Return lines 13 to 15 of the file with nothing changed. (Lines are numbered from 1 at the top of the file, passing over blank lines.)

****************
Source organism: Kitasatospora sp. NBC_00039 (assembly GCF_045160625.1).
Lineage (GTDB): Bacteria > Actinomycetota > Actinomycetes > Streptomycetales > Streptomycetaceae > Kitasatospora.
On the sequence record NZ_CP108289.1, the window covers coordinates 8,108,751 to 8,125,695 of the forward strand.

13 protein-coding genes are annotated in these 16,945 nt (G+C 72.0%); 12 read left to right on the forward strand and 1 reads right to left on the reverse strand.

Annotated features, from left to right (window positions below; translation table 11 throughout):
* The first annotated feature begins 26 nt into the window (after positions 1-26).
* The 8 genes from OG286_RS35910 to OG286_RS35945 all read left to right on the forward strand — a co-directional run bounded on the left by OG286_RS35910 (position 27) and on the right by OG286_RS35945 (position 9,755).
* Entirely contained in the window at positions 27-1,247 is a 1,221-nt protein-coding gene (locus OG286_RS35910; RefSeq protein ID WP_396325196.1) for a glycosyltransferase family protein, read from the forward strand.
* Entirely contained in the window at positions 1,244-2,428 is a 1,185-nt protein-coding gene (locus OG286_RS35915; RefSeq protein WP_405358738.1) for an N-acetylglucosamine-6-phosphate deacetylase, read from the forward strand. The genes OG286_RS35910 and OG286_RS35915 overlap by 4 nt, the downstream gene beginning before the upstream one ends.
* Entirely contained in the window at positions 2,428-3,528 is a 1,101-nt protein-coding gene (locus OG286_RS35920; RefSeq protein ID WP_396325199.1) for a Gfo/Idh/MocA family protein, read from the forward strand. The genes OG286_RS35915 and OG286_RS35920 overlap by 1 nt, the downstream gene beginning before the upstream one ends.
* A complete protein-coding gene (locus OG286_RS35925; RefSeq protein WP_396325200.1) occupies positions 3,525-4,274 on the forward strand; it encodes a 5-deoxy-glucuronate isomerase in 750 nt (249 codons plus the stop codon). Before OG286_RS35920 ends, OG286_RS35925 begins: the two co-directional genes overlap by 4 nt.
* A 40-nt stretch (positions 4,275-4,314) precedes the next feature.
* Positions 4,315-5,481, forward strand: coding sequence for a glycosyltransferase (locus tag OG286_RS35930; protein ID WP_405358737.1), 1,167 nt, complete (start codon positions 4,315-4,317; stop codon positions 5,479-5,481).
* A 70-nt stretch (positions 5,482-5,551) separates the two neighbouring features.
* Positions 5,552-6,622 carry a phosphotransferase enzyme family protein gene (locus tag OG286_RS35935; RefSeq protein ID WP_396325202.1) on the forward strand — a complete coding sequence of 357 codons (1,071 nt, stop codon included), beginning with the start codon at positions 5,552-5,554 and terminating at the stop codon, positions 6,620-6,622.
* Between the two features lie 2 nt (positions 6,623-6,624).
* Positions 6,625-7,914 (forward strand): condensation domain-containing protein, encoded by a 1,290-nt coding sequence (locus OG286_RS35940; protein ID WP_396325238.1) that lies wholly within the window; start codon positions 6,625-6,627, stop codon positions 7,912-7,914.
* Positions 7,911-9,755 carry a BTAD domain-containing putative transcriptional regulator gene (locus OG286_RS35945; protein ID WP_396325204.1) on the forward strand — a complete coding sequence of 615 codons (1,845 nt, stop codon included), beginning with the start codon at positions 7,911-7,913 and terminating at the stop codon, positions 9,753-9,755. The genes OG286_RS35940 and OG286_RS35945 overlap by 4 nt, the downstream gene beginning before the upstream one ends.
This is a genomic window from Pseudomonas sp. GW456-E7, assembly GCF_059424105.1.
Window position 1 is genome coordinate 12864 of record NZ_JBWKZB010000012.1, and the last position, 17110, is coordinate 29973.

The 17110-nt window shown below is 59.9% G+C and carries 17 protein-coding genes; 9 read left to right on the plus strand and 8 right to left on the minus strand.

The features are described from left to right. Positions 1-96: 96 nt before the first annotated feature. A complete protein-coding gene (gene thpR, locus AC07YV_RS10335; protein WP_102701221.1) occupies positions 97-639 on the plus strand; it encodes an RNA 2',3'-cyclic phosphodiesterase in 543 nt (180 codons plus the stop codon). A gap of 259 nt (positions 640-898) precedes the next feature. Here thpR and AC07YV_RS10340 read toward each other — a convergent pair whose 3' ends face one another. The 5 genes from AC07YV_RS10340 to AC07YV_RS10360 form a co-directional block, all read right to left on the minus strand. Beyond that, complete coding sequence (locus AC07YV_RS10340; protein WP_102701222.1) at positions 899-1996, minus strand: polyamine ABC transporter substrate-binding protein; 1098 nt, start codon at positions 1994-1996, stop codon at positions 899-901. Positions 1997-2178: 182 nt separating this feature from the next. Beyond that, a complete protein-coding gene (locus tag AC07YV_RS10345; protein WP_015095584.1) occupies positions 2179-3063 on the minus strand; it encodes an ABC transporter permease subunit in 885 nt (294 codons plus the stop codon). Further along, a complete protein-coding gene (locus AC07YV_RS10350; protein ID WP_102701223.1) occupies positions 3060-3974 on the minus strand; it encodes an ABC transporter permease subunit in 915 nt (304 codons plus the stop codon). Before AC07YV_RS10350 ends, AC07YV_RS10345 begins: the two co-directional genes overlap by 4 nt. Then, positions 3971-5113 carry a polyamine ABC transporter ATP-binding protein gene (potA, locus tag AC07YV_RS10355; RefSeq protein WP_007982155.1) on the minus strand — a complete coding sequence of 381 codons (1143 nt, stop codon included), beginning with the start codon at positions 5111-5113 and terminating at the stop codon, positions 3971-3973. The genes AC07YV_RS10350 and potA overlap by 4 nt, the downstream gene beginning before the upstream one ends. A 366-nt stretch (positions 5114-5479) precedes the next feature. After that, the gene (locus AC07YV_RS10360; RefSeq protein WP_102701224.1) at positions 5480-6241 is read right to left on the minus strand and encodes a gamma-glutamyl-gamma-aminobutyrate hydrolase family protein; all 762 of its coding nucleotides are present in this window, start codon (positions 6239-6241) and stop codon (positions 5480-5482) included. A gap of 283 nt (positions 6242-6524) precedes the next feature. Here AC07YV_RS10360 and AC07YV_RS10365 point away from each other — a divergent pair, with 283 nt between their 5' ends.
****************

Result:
* Positions 4,315-5,481, forward strand: coding sequence for a glycosyltransferase (locus tag OG286_RS35930; protein ID WP_405358737.1), 1,167 nt, complete (start codon positions 4,315-4,317; stop codon positions 5,479-5,481).
* A 70-nt stretch (positions 5,482-5,551) separates the two neighbouring features.
* Positions 5,552-6,622 carry a phosphotransferase enzyme family protein gene (locus tag OG286_RS35935; RefSeq protein ID WP_396325202.1) on the forward strand — a complete coding sequence of 357 codons (1,071 nt, stop codon included), beginning with the start codon at positions 5,552-5,554 and terminating at the stop codon, positions 6,620-6,622.